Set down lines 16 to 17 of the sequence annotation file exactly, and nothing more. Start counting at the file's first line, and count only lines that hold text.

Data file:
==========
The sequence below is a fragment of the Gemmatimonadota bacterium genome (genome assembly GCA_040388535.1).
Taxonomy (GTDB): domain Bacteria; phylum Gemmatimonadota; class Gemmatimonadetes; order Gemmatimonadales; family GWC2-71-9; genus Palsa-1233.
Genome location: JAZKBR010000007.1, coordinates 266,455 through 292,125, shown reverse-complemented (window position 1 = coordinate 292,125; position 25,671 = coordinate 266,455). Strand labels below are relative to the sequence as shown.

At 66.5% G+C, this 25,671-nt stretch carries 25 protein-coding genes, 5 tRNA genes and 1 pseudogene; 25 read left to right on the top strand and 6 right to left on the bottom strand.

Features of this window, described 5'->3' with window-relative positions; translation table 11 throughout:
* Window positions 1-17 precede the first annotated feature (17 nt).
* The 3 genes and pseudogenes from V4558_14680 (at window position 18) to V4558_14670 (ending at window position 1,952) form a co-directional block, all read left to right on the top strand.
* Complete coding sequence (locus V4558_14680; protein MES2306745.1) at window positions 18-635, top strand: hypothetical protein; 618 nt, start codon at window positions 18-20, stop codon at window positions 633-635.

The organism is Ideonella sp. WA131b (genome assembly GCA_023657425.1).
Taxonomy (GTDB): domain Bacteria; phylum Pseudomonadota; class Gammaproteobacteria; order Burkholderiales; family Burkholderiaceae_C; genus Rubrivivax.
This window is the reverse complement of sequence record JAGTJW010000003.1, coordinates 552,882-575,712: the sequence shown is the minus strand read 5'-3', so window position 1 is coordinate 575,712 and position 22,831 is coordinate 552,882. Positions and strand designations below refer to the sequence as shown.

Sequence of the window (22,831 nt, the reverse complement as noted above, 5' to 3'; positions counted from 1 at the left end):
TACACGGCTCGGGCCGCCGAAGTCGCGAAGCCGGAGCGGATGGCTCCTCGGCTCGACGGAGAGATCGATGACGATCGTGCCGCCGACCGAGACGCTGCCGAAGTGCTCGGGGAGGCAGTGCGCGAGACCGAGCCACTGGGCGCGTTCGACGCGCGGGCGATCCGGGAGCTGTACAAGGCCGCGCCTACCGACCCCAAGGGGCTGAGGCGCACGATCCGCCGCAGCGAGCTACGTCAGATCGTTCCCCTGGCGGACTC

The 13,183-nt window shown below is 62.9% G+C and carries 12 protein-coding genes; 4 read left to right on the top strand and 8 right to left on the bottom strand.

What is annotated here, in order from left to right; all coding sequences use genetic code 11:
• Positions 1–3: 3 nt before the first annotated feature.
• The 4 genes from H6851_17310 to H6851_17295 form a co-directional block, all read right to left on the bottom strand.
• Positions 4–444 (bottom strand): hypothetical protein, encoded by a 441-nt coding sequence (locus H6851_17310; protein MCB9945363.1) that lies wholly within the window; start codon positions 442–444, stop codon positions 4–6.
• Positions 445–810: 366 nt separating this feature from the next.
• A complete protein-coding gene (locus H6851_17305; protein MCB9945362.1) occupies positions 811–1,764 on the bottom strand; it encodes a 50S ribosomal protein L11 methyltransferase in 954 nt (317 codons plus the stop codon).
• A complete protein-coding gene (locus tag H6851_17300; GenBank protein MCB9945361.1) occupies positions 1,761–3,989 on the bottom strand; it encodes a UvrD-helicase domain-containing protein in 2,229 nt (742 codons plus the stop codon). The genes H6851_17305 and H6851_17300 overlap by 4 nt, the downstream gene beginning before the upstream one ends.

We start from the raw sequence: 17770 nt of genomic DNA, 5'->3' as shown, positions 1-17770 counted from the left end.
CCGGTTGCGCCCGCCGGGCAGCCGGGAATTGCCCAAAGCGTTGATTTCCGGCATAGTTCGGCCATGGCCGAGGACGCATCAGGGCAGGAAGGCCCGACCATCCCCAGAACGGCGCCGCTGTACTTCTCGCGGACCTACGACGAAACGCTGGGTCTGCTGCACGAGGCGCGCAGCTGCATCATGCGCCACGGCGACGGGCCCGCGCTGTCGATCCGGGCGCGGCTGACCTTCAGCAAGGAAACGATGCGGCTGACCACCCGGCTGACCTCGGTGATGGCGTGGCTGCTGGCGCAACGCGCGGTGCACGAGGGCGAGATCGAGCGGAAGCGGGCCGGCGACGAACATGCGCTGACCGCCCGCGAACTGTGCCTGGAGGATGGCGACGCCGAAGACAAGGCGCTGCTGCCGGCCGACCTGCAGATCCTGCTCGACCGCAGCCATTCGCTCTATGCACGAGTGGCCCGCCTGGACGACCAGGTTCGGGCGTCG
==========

• Positions 1–3: 3 nt before the first annotated feature.
• The 4 genes from H6851_17310 to H6851_17295 form a co-directional block, all read right to left on the bottom strand.